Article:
I t came down to two new bumps in the road.
Residents from Kirtland Street in the village of Whitehall were pleased to see the bumps, which they felt were a way to deter people from speeding along their street.
However, others saw them as a nuisance.
In the end, it came down to how the pair of speed bumps were put in that led to their removal after the Nov. 1 meeting of the Whitehall Village Board.
At the meeting, Mayor Francis “Fra” Putorti said that he had authorized the creation of the speed bumps, but had done so without board approval.
“I have to apologize for acting outside the rules,” said Putorti. “It was something that I thought needed to be done, but I didn’t get approval from the board. We will have to go back up there and take the current speed bumps out and I will take the blame for that.”
As part of the “blame,” Putorti said that he would not burden the taxpayers with the bill for the bumpy duo.
“I will take my checks that I get as mayor and put them back in to pay for the black top and the work,” said Putorti. “I think that we need to start this process all over, and make sure that we do it the right way.”
“As far as I am concerned, they need to come out,” said trustee Kenneth Bartholomew, who then responded to claims from the audience that he was not concerned with public safety.
“I’m not against public safety,” said Bartholomew. “I am against doing something that has not been fully looked into by the board.”
“I think that there are steps that need to be taken by the whole board prior to a decision like this,” said trustee Walter Sandford. “I think that we need to make sure that they are needed, and then we need to ask ourselves if this is something that we can do for all residents. If we can’t, then we are not being fair.”
Sandford also said that putting the speed bumps in without proper authorization and specifications could lead to a liability problem on the part of the village.
“I’m not saying we can’t put one or two speed bumps up there,” said Sandford. “But we have to make sure that everything is in the proper place and that the board has put any needed laws into place that govern that situation.”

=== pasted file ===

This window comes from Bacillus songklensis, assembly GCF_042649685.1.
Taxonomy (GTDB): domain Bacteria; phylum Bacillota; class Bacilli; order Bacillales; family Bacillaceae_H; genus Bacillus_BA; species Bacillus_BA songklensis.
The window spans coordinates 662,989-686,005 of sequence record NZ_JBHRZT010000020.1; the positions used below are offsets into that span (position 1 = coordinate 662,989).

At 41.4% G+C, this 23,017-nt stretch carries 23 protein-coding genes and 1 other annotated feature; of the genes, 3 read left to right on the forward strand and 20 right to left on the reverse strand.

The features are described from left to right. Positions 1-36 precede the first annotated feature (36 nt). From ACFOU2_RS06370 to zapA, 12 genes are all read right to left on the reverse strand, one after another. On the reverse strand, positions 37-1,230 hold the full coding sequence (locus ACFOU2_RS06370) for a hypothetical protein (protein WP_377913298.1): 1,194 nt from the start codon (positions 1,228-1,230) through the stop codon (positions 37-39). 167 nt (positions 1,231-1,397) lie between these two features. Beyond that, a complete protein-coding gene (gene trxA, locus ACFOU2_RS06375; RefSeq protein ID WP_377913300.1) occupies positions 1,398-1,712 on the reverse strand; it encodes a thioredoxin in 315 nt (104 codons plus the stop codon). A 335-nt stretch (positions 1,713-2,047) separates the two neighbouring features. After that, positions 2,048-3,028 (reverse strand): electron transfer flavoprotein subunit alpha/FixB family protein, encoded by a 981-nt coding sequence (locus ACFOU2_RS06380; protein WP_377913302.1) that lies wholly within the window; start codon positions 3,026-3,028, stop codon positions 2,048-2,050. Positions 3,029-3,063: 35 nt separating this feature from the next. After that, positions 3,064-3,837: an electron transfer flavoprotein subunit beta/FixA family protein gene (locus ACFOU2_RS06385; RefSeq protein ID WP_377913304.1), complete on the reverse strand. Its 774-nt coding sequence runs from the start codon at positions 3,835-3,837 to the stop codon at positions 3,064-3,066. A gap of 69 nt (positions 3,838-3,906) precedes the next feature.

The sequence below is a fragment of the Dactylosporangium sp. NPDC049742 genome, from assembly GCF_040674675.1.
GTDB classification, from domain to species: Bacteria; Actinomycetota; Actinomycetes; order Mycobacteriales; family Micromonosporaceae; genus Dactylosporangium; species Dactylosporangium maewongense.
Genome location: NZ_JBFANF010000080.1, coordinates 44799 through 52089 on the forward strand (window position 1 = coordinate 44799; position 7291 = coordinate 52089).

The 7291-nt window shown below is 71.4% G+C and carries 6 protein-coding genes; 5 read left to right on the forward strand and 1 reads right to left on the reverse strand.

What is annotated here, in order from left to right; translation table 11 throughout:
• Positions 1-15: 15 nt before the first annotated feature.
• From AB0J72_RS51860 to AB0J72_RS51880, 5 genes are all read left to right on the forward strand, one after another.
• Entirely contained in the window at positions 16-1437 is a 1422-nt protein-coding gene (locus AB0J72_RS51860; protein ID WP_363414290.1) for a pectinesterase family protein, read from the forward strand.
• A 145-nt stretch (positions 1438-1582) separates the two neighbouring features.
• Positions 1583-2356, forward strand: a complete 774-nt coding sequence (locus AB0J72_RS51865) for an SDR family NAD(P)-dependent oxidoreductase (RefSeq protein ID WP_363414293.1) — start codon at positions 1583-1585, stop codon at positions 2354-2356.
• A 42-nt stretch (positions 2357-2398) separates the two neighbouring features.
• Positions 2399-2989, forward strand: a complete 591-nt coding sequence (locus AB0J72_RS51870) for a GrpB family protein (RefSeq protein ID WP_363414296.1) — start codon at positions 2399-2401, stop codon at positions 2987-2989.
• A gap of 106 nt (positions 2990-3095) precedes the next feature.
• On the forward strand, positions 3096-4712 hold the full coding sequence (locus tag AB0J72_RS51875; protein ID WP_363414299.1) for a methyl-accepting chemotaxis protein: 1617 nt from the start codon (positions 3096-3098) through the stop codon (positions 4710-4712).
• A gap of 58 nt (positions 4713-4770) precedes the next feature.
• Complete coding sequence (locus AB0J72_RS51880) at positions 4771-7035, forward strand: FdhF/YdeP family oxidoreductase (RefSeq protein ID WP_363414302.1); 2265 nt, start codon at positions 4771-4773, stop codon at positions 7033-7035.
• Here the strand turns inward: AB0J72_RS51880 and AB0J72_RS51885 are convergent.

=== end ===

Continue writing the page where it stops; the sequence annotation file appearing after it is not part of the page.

Putorti also said that he had to take into consideration a petition that was delivered to the village asking for the bumps to be removed.
“There are over 100 names of people on the petition who do not want the speed bumps,” said Putorti. “So what we have is the 10-12 people on the street that are in favor of them, but 100-or-so people saying no to them.”
“How many people how live on the street signed that petition,” questioned Francis Affinito.
“Two,” replied Putorti.
The issue that the majority of the residents who attended the meeting expressed to the board was the increase in residential and commercial traffic, including large trucks, during the period of time that Green Mountain Marketplace has been at the end of the street.
“That corner there is a safety concern,” said Ralph DeSimone. “I have been keeping an eye out more now that I am retired and around the house more, and there are a number of times when people come around those corners without looking and there could be a bad accident.”
“It has been going on for years,” said Affinito. “I have been living here 76 years and we haven’t had problems like this until the store came in up there. There have been a number of close calls, and something disastrous is waiting to happen.”
The board said that they would monitor the street using patrols and the speed trailer from the Washington County Sheriff’s Department. If they find that bumps are needed, they will then re-install them.
“That’s fine, but you can tell that these cars are going too fast on that road,” said Affinito.
The board also adopted a motion to lower the posted speed limit on Kirtland Street to 20 miles-per-hour.
“I am pleased that they lowered the speed limit and are looking to control it,” said DeSimone.